This article explains how you can use the Infradox full text search engine
- Search results ordering and ranking
- Search filters and access & deny codes
- Date range search filters
- Building search categories with the gallery manager
- Word stemming
The file metadata can be extracted from files (e.g. from embedded IPTC, XMP or Photoshop), it can be supplied as sidecar XML, it can be edited online, it can be imported from CSV files that you upload and so on. In any case, all the file metadata is stored into the Infradox database, and all the database fields are full text indexed – i.e. searchable. This includes file names and -numbers too. Your metadata may be enriched with e.g. synonyms and/or related terms, but also with a number of unique and automatically generated codes to aid search filtering and permissions. Such codes are also part of the index.
Searching is simple and the client facing websites can be configured to show various functions to aid in creating more complex search queries and filters – you can create complex Boolean search queries without having to know how full text searching works, simply by entering words in the search boxes and selecting the appropriate radio buttons. The software will then create the correct Boolean search for you.
However – especially for staff members – it’s important to understand the full text search engine as it lets you create powerful search queries that you may need to use at one point. For example, let’s say you need to find all files from all photographers in a specific supplier group that have ranking value 3 and that were uploaded in 2019. If you understand how to use the full text search engine and the filter codes, then queries like these are easy to create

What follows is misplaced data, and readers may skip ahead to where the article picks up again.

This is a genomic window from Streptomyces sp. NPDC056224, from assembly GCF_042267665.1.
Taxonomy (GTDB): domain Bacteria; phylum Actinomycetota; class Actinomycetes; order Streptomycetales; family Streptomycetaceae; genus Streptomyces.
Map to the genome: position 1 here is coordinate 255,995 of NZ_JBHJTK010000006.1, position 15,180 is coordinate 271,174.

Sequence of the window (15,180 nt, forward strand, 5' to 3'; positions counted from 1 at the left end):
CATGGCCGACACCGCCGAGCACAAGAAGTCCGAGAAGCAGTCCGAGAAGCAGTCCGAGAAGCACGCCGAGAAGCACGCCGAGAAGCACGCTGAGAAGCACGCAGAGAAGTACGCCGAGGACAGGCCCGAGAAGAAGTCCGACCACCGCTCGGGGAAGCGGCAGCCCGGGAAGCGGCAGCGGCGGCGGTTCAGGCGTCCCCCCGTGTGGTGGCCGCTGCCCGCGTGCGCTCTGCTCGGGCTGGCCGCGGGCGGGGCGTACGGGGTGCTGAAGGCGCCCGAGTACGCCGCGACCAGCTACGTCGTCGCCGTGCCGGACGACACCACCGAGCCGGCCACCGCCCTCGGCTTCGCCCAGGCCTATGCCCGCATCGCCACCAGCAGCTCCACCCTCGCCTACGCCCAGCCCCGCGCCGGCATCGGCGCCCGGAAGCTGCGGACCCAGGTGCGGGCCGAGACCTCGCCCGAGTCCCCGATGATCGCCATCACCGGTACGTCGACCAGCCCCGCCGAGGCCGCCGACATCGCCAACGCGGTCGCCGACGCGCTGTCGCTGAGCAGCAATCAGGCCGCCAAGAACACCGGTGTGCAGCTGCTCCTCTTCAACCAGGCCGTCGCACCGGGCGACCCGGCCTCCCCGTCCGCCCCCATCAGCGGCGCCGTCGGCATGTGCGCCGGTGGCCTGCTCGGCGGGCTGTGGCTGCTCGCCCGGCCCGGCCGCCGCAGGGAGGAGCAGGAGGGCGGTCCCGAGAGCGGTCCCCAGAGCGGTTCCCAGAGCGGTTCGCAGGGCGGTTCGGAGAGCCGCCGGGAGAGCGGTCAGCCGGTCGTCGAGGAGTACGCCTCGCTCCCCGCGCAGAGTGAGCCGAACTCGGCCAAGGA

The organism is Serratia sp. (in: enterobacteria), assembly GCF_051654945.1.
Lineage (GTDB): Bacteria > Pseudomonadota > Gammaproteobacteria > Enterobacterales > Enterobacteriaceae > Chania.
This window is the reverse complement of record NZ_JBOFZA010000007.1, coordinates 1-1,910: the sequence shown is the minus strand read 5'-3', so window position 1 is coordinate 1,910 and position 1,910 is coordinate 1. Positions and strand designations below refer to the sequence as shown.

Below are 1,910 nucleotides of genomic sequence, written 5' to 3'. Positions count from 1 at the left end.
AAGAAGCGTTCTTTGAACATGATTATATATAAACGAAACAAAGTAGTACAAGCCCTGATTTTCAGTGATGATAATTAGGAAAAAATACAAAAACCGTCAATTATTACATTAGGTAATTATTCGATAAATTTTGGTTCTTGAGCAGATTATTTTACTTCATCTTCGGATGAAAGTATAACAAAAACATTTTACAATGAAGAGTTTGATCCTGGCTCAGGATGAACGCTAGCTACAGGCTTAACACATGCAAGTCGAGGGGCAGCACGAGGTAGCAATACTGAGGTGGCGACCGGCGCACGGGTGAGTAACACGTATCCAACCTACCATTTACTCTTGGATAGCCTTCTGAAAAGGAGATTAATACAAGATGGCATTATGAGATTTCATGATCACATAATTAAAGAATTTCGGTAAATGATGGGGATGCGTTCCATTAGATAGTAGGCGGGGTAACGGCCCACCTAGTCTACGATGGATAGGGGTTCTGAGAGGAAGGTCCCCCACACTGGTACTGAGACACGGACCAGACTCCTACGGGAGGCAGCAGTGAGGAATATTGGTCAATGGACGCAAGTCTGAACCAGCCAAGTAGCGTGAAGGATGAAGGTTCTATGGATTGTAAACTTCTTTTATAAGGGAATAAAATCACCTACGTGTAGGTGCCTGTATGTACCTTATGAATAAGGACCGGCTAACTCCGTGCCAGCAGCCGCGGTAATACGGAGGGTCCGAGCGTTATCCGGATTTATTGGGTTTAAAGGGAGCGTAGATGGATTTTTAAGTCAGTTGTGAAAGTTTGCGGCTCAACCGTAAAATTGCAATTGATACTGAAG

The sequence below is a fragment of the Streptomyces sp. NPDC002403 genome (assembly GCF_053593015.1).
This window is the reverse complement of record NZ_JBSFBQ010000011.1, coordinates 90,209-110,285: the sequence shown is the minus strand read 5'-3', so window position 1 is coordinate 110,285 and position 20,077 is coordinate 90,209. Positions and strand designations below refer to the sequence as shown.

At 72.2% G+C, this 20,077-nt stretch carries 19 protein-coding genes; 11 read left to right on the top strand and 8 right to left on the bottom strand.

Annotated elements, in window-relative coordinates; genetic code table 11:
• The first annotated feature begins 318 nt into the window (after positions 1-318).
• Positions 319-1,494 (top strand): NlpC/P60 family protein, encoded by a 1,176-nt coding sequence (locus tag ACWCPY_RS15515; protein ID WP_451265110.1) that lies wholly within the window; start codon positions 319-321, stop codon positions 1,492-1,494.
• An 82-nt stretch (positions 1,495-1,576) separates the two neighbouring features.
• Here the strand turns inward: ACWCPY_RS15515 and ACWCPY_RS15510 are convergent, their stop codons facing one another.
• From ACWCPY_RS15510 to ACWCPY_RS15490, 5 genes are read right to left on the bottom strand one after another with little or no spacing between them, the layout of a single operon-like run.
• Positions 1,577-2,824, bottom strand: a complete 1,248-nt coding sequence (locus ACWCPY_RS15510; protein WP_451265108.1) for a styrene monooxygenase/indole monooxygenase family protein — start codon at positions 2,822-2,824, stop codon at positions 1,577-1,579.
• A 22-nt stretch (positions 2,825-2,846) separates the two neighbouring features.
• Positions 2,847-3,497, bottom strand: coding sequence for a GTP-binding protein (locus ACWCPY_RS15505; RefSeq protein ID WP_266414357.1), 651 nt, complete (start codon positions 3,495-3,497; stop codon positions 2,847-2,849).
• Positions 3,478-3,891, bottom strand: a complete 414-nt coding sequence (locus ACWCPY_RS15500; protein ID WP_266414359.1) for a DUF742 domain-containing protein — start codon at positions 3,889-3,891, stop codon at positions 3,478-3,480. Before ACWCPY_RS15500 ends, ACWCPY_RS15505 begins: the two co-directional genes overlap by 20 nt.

Searching is as simple as typing one or more keywords in the search box and pressing enter. The search engine will return all files that have the words that you’ve typed. The Infradox search engine supports Boolean operators AND, OR, AND NOT, NEAR and LIKE. If you search for more than one word, this is the same as using the AND operator. For example, searching for cat dog is the same as searching for cat AND dog. So you’ll find files that have both words. If however you want to find files that have either word, then use OR. E.g. cat OR dog. You can use multiple Boolean operators too. To find files that have either cat or dog, but that also have man and park, enter (cat OR dog) AND (man AND park). The brackets are essential in this example. To use the previous query but without files that have the word Amsterdam, enter ((cat OR dog) AND (man AND park)) AND NOT amsterdam.
Below are a few more examples of how you can search by typing queries in the search box.
- dog OR cat
to find files with the word dog or the word cat
- dog AND cat
to find files with both the word dog and the word cat
- dog cat
is the same as dog AND cat
- (dog or cat) and park
to find files with the words dog or cat and the word park (note the use of the round brackets)
- lion and not africa
to find files with the word lion but not if the word africa is also present